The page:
One of the world's largest online services for backing up documents, photos and other video is opening its files in an initial public offering of stock.
Dropbox is hoping to raise $500 million in an IPO that comes 11 years after it started in San Francisco. The company confidentially filed for its IPO in October, but the information didn't become publicly available until Friday.
The filing reveals Dropbox has lost more than $1 billion since its inception. That includes a loss of $112 million on revenue of $1.1 billion last year.
Dropbox boasts about 500 million registered users, but most of them don't pay for its service. Only 11 million users pay for premium version of Dropbox's service, a figure that the company is aggressively trying to increase.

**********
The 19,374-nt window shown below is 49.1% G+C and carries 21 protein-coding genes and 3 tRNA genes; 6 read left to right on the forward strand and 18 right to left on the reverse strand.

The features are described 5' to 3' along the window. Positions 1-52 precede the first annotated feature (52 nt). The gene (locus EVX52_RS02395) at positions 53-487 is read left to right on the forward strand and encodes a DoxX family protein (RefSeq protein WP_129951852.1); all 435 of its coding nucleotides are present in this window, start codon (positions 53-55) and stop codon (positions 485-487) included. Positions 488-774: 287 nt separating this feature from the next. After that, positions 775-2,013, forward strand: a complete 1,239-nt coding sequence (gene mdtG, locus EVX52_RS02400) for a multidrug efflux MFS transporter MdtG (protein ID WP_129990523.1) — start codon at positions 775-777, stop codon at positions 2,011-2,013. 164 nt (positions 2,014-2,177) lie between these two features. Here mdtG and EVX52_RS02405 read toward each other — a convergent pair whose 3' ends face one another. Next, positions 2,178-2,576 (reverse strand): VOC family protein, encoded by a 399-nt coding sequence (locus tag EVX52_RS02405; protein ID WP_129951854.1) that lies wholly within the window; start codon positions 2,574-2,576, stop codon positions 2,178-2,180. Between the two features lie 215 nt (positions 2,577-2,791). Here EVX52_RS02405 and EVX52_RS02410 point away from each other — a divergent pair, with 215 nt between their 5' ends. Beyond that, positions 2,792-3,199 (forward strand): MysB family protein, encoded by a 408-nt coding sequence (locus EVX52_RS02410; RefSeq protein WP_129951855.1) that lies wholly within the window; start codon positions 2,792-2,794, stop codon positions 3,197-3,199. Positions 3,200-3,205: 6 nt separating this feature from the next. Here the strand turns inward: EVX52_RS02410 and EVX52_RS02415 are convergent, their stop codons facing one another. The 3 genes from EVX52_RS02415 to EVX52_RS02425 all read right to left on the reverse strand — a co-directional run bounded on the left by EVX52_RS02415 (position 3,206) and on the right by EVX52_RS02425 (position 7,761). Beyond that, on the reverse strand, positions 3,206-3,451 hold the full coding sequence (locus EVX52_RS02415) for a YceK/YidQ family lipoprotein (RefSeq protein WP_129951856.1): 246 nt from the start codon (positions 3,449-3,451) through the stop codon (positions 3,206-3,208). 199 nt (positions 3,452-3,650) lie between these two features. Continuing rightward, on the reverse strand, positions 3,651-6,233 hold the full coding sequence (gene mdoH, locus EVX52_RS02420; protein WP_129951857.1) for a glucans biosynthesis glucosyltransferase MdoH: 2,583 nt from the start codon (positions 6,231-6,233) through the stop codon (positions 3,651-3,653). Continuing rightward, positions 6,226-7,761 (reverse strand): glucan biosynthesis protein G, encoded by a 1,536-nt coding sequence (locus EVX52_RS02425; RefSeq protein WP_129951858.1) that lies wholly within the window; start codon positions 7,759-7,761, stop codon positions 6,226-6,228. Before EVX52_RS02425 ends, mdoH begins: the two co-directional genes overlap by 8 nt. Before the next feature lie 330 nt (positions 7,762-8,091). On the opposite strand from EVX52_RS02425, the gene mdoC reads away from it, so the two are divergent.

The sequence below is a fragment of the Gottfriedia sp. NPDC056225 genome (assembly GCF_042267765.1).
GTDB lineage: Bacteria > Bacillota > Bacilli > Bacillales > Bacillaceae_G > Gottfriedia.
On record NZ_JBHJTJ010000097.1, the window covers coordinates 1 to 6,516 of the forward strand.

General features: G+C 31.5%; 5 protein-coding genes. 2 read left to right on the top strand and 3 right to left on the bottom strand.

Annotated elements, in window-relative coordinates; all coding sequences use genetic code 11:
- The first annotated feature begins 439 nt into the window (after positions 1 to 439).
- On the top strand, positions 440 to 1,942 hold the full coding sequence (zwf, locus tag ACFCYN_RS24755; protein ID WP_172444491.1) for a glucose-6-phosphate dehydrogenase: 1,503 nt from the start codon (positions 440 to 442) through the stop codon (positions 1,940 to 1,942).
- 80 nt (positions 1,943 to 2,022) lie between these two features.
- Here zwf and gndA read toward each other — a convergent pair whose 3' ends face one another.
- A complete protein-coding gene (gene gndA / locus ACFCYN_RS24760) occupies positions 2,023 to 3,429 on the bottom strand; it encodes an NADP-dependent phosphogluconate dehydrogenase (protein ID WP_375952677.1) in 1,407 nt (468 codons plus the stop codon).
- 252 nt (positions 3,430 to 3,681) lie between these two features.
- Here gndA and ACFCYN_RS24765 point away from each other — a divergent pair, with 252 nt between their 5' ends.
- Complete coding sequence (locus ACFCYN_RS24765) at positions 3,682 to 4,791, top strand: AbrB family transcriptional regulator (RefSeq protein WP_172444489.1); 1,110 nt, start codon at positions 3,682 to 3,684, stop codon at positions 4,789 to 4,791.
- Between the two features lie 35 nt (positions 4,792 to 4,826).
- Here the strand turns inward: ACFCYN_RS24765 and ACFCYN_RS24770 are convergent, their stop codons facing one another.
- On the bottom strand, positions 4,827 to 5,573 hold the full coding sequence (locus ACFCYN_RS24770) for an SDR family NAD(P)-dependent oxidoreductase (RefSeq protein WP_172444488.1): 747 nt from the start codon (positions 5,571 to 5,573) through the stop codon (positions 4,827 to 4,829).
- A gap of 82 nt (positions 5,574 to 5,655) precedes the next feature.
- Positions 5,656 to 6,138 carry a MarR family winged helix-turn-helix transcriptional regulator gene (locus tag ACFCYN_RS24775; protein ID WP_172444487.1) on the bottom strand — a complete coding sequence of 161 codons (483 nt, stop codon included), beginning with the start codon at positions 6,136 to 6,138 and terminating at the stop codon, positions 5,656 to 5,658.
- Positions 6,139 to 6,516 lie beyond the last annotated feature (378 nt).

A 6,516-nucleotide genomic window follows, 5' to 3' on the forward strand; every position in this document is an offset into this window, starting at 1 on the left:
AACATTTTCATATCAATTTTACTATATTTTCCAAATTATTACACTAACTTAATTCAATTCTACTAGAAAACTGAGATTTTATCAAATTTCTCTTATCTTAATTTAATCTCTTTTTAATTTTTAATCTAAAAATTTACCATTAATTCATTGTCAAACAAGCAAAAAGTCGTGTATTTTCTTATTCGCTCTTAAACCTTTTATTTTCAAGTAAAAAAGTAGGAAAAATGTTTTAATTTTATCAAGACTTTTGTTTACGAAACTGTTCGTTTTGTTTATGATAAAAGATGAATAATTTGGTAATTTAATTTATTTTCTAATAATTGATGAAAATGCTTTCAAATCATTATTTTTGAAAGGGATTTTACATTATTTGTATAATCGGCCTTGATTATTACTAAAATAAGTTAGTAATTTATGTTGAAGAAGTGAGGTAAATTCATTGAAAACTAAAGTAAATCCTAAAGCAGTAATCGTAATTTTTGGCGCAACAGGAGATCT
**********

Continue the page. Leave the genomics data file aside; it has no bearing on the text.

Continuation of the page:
That won't be easy, given the fierce competition it's facing. Its rivals in online file storage include three of the world's most powerful companies — Google, Microsoft and Amazon. A smaller competitor, Box Inc., went public at $14 per share two years ago and the stock shot to $23.23 in its first day of trading. It closed Friday at $23.32.
Dropbox hasn't yet disclosed how much of its stock will be sold in the IPO, nor the price for each share. That will occur during the next few weeks as its bankers gauge investor demand. The IPO is likely to attract a lot of attention because Dropbox's service is so widely used.
The stock will trade on the Nasdaq exchange.